Skip to main content

Tamaqua councilman plans to step down

Published October 18. 2018 01:51PM

Tamaqua Councilman Dan Evans will be stepping down at the end of the year.

Citing his recent appointment to the CRIZ authority and his personal business interest in New Jersey, Evans said he will step down as of Dec. 31.

Evans has served on council for seven years and cited work to the Owl Creek Dam, the bridge projects, the Wabash tunnel, the upgrades to the parking meters and the streetlight purchase and LED replacement project as some of the highlights of his tenure.

Council President David Mace accepted Evans’ resignation with regret and said that his contribution has been invaluable.

“It’s unfortunate, but we do understand,” he added.

Council approved the reappointment of Phil Houm to the Tamaqua Area Water Authority.

Borough manager Kevin Steigerwalt said that only one bid has been received for the heating oil. Council rejected the bid and voted to re-advertise it.

Director of Community Development Ann Marie Calabrese advised council that the CRIZ baseline figure for the year has gone down about $15,000.

She said that there were three new businesses that registered, but two businesses dropped out, which accounted for the loss.

Council approved the removal of the “school zone” signs from the area around St. Jerome’s. They also approved the removal of the no parking areas associated with the church and briefly discussed the placement of parking meters in the area.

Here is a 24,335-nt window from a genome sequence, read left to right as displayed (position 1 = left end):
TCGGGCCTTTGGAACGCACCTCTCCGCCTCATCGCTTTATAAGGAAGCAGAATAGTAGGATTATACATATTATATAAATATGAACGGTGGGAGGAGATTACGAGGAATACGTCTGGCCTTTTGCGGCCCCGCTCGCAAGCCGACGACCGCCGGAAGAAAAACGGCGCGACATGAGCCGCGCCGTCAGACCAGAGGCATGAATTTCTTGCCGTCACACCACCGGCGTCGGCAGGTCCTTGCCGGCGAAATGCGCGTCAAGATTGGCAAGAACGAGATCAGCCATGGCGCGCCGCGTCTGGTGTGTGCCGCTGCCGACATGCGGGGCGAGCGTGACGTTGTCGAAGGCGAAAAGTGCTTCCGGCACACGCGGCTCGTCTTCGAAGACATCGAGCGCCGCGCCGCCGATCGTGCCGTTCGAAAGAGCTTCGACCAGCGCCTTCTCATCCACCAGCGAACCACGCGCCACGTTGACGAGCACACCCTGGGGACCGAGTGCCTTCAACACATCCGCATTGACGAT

Tom Hartz questioned council as to whether the illegal parking on West Cottage Avenue has been looked into. Mayor Nathan Gerace responded to the question and said the business owner in the area has been notified and that citations will be issued. Hartz said he called the nonemergency number and reported illegal parking and waited 47 minutes for someone to show up to ticket the cars. “If we have to go up there with the firetruck we can’t wait 47 minutes for someone to come,” he said.

Hartz also asked why the siren is still being blown, citing the expense of maintaining and operating the system.

“Everyone who is going to a fire has a pager and knows where to go. That system is antiquated and always broke,” he said.

Councilman Mary Linkevich advised council that the spotted lanternfly is invading the area and handed out fliers to help educate the public on how to help eradicate the species, including removal of the “tree of heaven,” which is a tree that the insects are attracted to.

Council also discussed implementing an electronics recycling program that would charge a nominal fee per item and limit residents to three items per month.

Classified Ads

Event Calendar


August 2019


Upcoming Events

Twitter Feed